1. Introduction

In an increasingly digital age, the public have more ways than ever of accessing information, and the use of such media to disseminate archaeological content has become widespread (Bonacchi 2012; Richardson 2013). It would now be highly unusual to find a major archaeological project that does not have a variety of associated digital outputs to encourage public engagement including social media streams, websites and blogs providing regular updates on exciting new finds and discoveries.

Underlying this trend is a long-standing commitment towards public engagement that is integrated into the very ethos of the archaeological discipline. A commitment that is perhaps in part co-related and inspired by the presence of a very large non-specialist community who have a strong desire to find out more about the latest discoveries, to see sites, and to get involved in a wide variety of ways (Aitchison and Edwards 2008; Aitchison and Rocks-Macqueen 2013; Morrison 2008). Within the UK, the rise of the 'impact agenda' across the Higher Education sector in the context of the Research Excellence Framework (Hefce 2011), and the government promotion of the 'Big Society' (Woodhouse 2014) have only sought to fuel activities that look to increase public involvement.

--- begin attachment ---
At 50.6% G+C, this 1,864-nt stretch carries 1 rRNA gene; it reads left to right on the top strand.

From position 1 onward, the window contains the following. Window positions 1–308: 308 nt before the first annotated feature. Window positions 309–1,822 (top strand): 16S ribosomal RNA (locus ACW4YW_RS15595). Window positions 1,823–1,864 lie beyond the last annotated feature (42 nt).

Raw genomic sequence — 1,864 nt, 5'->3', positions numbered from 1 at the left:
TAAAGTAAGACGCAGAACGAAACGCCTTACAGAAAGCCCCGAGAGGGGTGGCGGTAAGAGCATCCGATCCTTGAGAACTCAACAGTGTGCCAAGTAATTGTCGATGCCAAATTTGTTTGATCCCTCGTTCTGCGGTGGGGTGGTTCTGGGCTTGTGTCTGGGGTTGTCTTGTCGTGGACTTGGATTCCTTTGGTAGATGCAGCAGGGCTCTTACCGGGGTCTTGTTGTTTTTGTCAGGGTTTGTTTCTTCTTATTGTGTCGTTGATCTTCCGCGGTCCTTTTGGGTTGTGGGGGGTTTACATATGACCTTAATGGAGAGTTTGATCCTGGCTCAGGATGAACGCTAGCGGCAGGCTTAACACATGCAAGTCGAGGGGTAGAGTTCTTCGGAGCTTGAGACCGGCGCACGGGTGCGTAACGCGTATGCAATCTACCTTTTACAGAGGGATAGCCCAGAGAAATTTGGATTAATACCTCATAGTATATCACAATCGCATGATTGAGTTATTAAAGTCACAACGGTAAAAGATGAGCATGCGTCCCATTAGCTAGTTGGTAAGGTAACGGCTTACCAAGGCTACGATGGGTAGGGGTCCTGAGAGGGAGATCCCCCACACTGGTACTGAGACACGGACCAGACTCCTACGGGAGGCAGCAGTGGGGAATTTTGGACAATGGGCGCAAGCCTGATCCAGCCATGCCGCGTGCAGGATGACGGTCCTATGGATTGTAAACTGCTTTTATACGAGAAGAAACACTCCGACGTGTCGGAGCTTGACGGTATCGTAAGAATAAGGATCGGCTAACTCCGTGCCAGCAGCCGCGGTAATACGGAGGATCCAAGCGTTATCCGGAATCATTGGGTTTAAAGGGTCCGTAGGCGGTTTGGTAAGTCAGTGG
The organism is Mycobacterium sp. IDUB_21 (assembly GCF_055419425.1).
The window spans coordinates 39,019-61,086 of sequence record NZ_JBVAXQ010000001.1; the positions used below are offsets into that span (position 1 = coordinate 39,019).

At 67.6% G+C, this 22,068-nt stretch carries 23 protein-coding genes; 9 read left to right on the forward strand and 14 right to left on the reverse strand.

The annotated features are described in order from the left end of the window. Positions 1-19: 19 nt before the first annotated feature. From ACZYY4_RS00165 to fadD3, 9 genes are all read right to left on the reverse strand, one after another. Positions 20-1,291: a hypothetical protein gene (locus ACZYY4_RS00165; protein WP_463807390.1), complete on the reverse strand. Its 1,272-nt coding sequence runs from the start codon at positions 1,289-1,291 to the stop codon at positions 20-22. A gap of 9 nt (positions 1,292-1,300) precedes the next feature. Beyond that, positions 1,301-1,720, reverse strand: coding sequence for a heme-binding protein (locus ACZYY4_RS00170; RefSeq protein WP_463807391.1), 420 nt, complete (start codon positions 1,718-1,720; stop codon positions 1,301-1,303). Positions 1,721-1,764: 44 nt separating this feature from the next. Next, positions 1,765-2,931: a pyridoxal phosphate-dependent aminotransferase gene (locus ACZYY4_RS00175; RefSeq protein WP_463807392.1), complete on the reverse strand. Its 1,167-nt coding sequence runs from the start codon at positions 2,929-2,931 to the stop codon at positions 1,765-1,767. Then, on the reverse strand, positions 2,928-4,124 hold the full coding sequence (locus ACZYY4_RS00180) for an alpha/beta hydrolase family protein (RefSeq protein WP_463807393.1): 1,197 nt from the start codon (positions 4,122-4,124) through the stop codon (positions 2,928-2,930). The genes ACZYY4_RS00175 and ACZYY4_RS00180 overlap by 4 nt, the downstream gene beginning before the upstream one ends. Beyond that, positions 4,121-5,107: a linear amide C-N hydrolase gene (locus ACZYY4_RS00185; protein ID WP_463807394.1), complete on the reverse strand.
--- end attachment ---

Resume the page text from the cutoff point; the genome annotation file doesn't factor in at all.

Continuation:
With the intensification and pressure in the 'desire to engage' it may be somewhat surprising that some of the most commonly used and freely available forms of digital engagement have not become more widespread within the archaeological discipline. This article focuses on one of those tools, Google Earth, and examines the use of this software in archaeology.